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Personally I have no difficulty with this apparent contradiction. Rather I expect it. This may be because very early in my Christian life it was explained to my satisfaction. It has to do with our basic view of the nature of prayer. Prayer is our response to God after he has put his Sprit within us. It is a ‘spirit’ of prayer. It is our unconscious yearning for his will, often expressed in words.

A constant ‘spirit’ of prayer is in the scripture:

pray without ceasing (1 Thes 5:17, ESV)

This spirit of prayer is a key element in the predicted outpouring of God’s kingdom ushered in through Messiah:

And I will pour out on the house of David and the inhabitants of Jerusalem a spirit of grace and supplication. (NIV Zechariah 12:10)

Because you are his sons, God sent the Spirit of his Son into our hearts, the Spirit who calls out, “Abba, Father.” (NIV Galatians 4:6)

In the same way, the Spirit helps us in our weakness. We do not know what we ought to pray for, but the Spirit himself intercedes for us with groans that words cannot express. (NIV Romans 8:26)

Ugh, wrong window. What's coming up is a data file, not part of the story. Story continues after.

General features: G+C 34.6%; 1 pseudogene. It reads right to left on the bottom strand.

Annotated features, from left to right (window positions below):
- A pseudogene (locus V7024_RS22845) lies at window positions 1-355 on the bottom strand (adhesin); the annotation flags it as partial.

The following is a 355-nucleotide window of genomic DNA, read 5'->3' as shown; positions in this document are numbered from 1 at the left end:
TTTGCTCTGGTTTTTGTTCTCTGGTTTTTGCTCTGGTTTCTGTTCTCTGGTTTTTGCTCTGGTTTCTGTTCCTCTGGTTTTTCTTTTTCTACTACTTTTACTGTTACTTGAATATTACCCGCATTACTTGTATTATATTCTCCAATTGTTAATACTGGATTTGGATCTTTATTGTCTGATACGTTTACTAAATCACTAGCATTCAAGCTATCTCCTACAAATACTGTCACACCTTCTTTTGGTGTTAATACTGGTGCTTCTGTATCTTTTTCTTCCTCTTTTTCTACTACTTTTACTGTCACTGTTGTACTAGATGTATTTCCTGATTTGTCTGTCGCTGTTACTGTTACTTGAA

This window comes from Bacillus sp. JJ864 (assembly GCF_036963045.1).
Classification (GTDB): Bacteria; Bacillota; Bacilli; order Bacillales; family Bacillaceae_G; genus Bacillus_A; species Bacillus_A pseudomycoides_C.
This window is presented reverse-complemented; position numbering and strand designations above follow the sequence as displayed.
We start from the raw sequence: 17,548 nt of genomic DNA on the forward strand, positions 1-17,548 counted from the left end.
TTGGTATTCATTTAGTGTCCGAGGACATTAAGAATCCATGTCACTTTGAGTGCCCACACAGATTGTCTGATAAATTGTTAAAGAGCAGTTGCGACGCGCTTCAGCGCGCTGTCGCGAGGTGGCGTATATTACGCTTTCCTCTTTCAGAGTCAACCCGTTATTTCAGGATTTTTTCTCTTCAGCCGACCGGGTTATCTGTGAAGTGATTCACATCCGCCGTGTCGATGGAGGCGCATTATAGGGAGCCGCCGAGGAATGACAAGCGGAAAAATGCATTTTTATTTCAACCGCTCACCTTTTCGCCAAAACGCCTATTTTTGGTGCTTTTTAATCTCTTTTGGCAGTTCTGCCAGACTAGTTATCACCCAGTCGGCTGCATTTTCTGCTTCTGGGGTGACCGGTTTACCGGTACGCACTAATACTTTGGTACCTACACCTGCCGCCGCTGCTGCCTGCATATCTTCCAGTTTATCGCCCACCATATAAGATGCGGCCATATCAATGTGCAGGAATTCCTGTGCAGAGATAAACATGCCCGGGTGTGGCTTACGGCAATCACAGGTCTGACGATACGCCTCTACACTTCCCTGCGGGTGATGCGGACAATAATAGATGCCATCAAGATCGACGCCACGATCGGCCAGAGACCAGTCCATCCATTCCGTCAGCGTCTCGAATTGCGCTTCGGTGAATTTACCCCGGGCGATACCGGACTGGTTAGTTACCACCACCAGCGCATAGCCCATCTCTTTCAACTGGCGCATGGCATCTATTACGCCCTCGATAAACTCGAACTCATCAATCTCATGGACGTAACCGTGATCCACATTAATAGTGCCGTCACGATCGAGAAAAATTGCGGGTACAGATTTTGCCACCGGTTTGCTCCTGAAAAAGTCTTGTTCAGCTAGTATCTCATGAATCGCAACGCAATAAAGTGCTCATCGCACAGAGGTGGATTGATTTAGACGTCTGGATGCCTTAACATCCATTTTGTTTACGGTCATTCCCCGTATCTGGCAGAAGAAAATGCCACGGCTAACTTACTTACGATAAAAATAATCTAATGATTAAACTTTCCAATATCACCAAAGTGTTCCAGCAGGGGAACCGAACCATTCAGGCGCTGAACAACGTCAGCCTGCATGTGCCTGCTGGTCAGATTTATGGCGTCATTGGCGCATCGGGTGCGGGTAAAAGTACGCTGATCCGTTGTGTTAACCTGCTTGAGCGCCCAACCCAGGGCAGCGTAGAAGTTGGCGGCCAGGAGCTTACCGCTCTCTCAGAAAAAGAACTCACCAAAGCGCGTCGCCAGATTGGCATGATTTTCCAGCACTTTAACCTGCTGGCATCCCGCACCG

In this life we desire many things contrary to our prayers so when we express our desires in vocal prayer, sometimes we are asking what we do not want and what is not God’s will. However if we delight in the Lord's will he will gives us the desires of our heart, because our desires will be his will. (Psalm 37:4 ).

In the extreme case where God’s will is leading us into everything that is revolting to human nature and naturally opposed by us, even without sinning our prayer would become very difficult as our spirit would be willing but our flesh would be weak. In this case expressing God’s will in prayer would be to so, if it by thy will let this not happen (as nothing in me natural life desires it), nevertheless thy will be done (as my spirit desires this more, your will in the Spirit of prayer).

Related question:

What does the Bible say about how we should pray?